February 10, 2010

Yesterday, I received an email from Bill Welge with some news about Oscar Hunt. He wrote that he or his staff at the Oklahoma Historical Society found information about the events leading up to Oscar Hunt’s death. Apparently, he found some newspaper articles that cover the death of someone else and his death. He was charged with murdering someone and, according to the newspaper coverage, may have possibly committed the crime. It will be interesting to see if the cause of his death was as reported in the Carlisle Indian School newspaper or was suicide as W. G. Thompson stated that it was. Major Mercer and W. G. Thompson appear to have been seriously at odds with each other at the time of Hunt’s death as Mercer had eliminated Thompson’s position, along with a few others, at the end of the previous fiscal year. Thompson’s 1907 letter to Dr. Carlos Montezuma, another person who had been supportive of the school when Richard Henry Pratt was in charge but became a critic during Mercer’s tenure, was quite critical of Mercer’s management of the school. So, Thompson’s charges cannot be accepted without confirming their accuracy. I am waiting with baited breath to see the newspaper articles Bill Welge found. After I receive them, I will share the information I find with the McDonald County Historical Society. Tiff City, Missouri, the location of Oscar Hunt’s reported death and one of the locations related with Mathias Splitlog, is in McDonald County. Unfortunately, their current curator wasn’t able to locate information on Oscar Hunt. His predecessor, Mrs. Pauline Carnell, had researched Splitlog but she died in 2007. I will also share the information here but don’t expect to see it much less than two weeks from now because of my personal schedule.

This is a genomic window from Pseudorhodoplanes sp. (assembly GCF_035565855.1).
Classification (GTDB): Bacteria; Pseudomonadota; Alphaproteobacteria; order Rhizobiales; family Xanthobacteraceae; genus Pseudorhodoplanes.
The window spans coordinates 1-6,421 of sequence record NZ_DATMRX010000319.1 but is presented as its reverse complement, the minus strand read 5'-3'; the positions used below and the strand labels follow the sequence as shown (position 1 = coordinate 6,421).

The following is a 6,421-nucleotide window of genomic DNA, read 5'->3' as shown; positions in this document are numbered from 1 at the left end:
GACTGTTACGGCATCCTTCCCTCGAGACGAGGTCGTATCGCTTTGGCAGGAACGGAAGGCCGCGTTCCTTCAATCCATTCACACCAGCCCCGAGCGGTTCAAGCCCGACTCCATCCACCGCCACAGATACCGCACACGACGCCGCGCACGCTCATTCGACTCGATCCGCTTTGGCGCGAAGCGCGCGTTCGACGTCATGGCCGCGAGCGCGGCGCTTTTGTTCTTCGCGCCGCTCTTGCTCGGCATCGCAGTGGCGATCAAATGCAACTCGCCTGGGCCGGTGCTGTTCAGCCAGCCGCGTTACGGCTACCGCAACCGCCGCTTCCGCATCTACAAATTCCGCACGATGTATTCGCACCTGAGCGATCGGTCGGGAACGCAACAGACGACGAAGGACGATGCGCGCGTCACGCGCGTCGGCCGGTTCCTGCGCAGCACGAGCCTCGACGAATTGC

Oscar Hunt’s Mysterious Demise

February 4, 2010

While reading a letter from W. G. Thompson, who had been removed from his administrative position at Carlisle Indian School by Major Mercer, to Dr. Carlos Montezuma, Thompson claimed that former Carlisle football player Oscar Hunt had committed suicide in jail while awaiting trial for murder. An April 1907 issue of The Arrow reported that Hunt had died on March 22, 1907 in Tiff City, Missouri: “He was taken with a congestive chill and after four days of delirium, died….” Unraveling this controversy has been difficult but has uncovered some interesting information.

The always helpful Bill Welge of the Oklahoma Historical Society has read numerous old newspapers in an attempt to determine what actually happened to Mr. Hunt. He informed me that Oscar’s grandfather, Mathias Splitlog, was a very wealthy man. That explained why some newspaper articles during Hunt’s football career described him as a millionaire. Splitlog was more interesting for what he accomplished than for becoming wealthy.

Accounts of Splitlog’s origin vary. Some have him being born in Canada, others in New York. Some say he was Cayuga, others claim he was Wyandot. Somehow he later became a Seneca chief. Still others claim that he was stolen by Indians as a baby. According to one account, his mother named him Splitlog because his mother saw a split log nearby shortly after giving birth to him. How he acquired his Christian name is not known.

Although illiterate, Splitlog was extremely intelligent and was a visionary and a highly skilled mechanic. A story I find interesting is how, after looking at a steamboat, he constructed one of his own and operated it on the Great Lakes. Apparently, he was the only one able to figure out how to run its controls. That boat is depicted in a stained glass window in Kansas City City Hall:

More on Mathias Splitlog later.